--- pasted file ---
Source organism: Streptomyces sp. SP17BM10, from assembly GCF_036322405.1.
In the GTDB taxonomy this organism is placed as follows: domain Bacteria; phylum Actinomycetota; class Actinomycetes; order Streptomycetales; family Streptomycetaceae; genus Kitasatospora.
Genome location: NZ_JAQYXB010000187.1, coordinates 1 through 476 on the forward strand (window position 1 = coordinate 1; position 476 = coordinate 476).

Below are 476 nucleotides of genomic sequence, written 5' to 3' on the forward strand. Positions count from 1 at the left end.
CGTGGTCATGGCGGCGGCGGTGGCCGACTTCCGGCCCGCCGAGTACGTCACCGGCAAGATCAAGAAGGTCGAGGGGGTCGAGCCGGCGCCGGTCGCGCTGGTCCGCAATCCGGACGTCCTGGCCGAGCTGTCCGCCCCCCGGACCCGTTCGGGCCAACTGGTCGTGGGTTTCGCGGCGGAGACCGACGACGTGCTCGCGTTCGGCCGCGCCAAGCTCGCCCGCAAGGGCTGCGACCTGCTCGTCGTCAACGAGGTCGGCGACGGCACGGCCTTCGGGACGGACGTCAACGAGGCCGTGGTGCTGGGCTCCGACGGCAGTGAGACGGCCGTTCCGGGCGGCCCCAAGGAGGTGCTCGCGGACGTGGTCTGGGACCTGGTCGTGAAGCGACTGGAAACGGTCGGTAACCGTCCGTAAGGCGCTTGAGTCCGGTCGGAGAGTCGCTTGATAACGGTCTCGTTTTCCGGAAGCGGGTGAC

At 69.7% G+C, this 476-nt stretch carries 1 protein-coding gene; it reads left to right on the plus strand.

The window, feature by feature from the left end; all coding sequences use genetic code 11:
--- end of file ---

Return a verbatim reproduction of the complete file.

Source organism: Streptomyces sp. SP17BM10, from assembly GCF_036322405.1.
In the GTDB taxonomy this organism is placed as follows: domain Bacteria; phylum Actinomycetota; class Actinomycetes; order Streptomycetales; family Streptomycetaceae; genus Kitasatospora.
Genome location: NZ_JAQYXB010000187.1, coordinates 1 through 476 on the forward strand (window position 1 = coordinate 1; position 476 = coordinate 476).

Below are 476 nucleotides of genomic sequence, written 5' to 3' on the forward strand. Positions count from 1 at the left end.
CGTGGTCATGGCGGCGGCGGTGGCCGACTTCCGGCCCGCCGAGTACGTCACCGGCAAGATCAAGAAGGTCGAGGGGGTCGAGCCGGCGCCGGTCGCGCTGGTCCGCAATCCGGACGTCCTGGCCGAGCTGTCCGCCCCCCGGACCCGTTCGGGCCAACTGGTCGTGGGTTTCGCGGCGGAGACCGACGACGTGCTCGCGTTCGGCCGCGCCAAGCTCGCCCGCAAGGGCTGCGACCTGCTCGTCGTCAACGAGGTCGGCGACGGCACGGCCTTCGGGACGGACGTCAACGAGGCCGTGGTGCTGGGCTCCGACGGCAGTGAGACGGCCGTTCCGGGCGGCCCCAAGGAGGTGCTCGCGGACGTGGTCTGGGACCTGGTCGTGAAGCGACTGGAAACGGTCGGTAACCGTCCGTAAGGCGCTTGAGTCCGGTCGGAGAGTCGCTTGATAACGGTCTCGTTTTCCGGAAGCGGGTGAC

At 69.7% G+C, this 476-nt stretch carries 1 protein-coding gene; it reads left to right on the plus strand.

The window, feature by feature from the left end; all coding sequences use genetic code 11: